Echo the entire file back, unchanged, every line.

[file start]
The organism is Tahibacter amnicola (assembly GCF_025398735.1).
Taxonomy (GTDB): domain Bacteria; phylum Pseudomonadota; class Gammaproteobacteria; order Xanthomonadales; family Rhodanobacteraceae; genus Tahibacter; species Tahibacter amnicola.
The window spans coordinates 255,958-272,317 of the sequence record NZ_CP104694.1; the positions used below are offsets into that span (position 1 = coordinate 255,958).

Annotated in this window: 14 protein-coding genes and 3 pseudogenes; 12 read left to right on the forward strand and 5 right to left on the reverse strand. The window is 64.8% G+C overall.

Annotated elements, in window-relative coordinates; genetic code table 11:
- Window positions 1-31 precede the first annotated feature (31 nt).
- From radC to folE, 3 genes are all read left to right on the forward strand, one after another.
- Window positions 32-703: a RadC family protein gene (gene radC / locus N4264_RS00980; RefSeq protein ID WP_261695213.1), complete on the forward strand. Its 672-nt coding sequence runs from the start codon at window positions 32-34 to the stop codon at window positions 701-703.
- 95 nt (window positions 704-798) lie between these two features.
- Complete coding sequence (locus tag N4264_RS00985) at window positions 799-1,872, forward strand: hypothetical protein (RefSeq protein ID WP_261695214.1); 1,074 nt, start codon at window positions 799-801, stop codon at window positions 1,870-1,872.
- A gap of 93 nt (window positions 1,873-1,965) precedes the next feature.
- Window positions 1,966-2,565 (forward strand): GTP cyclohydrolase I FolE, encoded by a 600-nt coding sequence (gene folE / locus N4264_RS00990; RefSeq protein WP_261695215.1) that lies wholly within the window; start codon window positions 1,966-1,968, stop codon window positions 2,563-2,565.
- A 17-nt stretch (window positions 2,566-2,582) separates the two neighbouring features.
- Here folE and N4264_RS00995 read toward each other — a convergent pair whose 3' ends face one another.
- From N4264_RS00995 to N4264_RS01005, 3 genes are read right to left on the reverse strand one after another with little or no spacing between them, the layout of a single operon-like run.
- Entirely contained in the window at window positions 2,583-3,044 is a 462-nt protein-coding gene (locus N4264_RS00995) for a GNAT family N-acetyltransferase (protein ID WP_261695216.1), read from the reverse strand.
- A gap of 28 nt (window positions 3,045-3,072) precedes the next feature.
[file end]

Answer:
The organism is Tahibacter amnicola (assembly GCF_025398735.1).
Taxonomy (GTDB): domain Bacteria; phylum Pseudomonadota; class Gammaproteobacteria; order Xanthomonadales; family Rhodanobacteraceae; genus Tahibacter; species Tahibacter amnicola.
The window spans coordinates 255,958-272,317 of the sequence record NZ_CP104694.1; the positions used below are offsets into that span (position 1 = coordinate 255,958).

Annotated in this window: 14 protein-coding genes and 3 pseudogenes; 12 read left to right on the forward strand and 5 right to left on the reverse strand. The window is 64.8% G+C overall.

Annotated elements, in window-relative coordinates; genetic code table 11:
- Window positions 1-31 precede the first annotated feature (31 nt).
- From radC to folE, 3 genes are all read left to right on the forward strand, one after another.
- Window positions 32-703: a RadC family protein gene (gene radC / locus N4264_RS00980; RefSeq protein ID WP_261695213.1), complete on the forward strand. Its 672-nt coding sequence runs from the start codon at window positions 32-34 to the stop codon at window positions 701-703.
- 95 nt (window positions 704-798) lie between these two features.
- Complete coding sequence (locus tag N4264_RS00985) at window positions 799-1,872, forward strand: hypothetical protein (RefSeq protein ID WP_261695214.1); 1,074 nt, start codon at window positions 799-801, stop codon at window positions 1,870-1,872.
- A gap of 93 nt (window positions 1,873-1,965) precedes the next feature.
- Window positions 1,966-2,565 (forward strand): GTP cyclohydrolase I FolE, encoded by a 600-nt coding sequence (gene folE / locus N4264_RS00990; RefSeq protein WP_261695215.1) that lies wholly within the window; start codon window positions 1,966-1,968, stop codon window positions 2,563-2,565.
- A 17-nt stretch (window positions 2,566-2,582) separates the two neighbouring features.
- Here folE and N4264_RS00995 read toward each other — a convergent pair whose 3' ends face one another.
- From N4264_RS00995 to N4264_RS01005, 3 genes are read right to left on the reverse strand one after another with little or no spacing between them, the layout of a single operon-like run.
- Entirely contained in the window at window positions 2,583-3,044 is a 462-nt protein-coding gene (locus N4264_RS00995) for a GNAT family N-acetyltransferase (protein ID WP_261695216.1), read from the reverse strand.
- A gap of 28 nt (window positions 3,045-3,072) precedes the next feature.